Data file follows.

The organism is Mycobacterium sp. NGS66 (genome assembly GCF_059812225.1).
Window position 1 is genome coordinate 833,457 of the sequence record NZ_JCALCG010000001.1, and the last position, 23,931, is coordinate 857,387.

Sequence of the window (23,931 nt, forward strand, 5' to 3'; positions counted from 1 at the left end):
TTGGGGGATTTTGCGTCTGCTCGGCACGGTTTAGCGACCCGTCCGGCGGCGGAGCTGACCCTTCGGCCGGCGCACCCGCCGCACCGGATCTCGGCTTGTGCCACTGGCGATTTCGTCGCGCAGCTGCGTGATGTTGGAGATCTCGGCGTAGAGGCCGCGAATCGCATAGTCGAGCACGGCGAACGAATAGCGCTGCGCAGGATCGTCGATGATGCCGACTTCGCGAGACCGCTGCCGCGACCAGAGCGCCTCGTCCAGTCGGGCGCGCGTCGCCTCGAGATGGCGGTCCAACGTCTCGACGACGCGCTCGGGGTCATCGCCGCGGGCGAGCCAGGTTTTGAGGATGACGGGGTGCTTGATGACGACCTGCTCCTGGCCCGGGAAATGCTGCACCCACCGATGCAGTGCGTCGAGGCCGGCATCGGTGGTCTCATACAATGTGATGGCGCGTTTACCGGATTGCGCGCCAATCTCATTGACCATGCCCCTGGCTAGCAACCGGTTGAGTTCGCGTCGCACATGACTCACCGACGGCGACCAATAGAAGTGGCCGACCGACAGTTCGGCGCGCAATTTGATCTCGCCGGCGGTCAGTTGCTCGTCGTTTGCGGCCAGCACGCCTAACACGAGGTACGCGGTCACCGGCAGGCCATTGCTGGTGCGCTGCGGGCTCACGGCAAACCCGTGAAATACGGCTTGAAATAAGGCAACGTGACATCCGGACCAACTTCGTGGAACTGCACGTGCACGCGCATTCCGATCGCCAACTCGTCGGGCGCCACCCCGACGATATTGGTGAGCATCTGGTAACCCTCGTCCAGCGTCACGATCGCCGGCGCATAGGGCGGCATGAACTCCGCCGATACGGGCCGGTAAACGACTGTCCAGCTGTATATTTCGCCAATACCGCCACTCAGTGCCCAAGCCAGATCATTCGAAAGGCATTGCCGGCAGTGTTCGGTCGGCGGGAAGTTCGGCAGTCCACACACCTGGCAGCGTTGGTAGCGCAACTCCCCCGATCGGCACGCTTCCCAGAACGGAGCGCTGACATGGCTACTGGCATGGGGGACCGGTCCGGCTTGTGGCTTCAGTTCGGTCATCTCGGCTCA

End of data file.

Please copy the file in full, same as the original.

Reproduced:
The organism is Mycobacterium sp. NGS66 (genome assembly GCF_059812225.1).
Window position 1 is genome coordinate 833,457 of the sequence record NZ_JCALCG010000001.1, and the last position, 23,931, is coordinate 857,387.

Sequence of the window (23,931 nt, forward strand, 5' to 3'; positions counted from 1 at the left end):
TTGGGGGATTTTGCGTCTGCTCGGCACGGTTTAGCGACCCGTCCGGCGGCGGAGCTGACCCTTCGGCCGGCGCACCCGCCGCACCGGATCTCGGCTTGTGCCACTGGCGATTTCGTCGCGCAGCTGCGTGATGTTGGAGATCTCGGCGTAGAGGCCGCGAATCGCATAGTCGAGCACGGCGAACGAATAGCGCTGCGCAGGATCGTCGATGATGCCGACTTCGCGAGACCGCTGCCGCGACCAGAGCGCCTCGTCCAGTCGGGCGCGCGTCGCCTCGAGATGGCGGTCCAACGTCTCGACGACGCGCTCGGGGTCATCGCCGCGGGCGAGCCAGGTTTTGAGGATGACGGGGTGCTTGATGACGACCTGCTCCTGGCCCGGGAAATGCTGCACCCACCGATGCAGTGCGTCGAGGCCGGCATCGGTGGTCTCATACAATGTGATGGCGCGTTTACCGGATTGCGCGCCAATCTCATTGACCATGCCCCTGGCTAGCAACCGGTTGAGTTCGCGTCGCACATGACTCACCGACGGCGACCAATAGAAGTGGCCGACCGACAGTTCGGCGCGCAATTTGATCTCGCCGGCGGTCAGTTGCTCGTCGTTTGCGGCCAGCACGCCTAACACGAGGTACGCGGTCACCGGCAGGCCATTGCTGGTGCGCTGCGGGCTCACGGCAAACCCGTGAAATACGGCTTGAAATAAGGCAACGTGACATCCGGACCAACTTCGTGGAACTGCACGTGCACGCGCATTCCGATCGCCAACTCGTCGGGCGCCACCCCGACGATATTGGTGAGCATCTGGTAACCCTCGTCCAGCGTCACGATCGCCGGCGCATAGGGCGGCATGAACTCCGCCGATACGGGCCGGTAAACGACTGTCCAGCTGTATATTTCGCCAATACCGCCACTCAGTGCCCAAGCCAGATCATTCGAAAGGCATTGCCGGCAGTGTTCGGTCGGCGGGAAGTTCGGCAGTCCACACACCTGGCAGCGTTGGTAGCGCAACTCCCCCGATCGGCACGCTTCCCAGAACGGAGCGCTGACATGGCTACTGGCATGGGGGACCGGTCCGGCTTGTGGCTTCAGTTCGGTCATCTCGGCTCA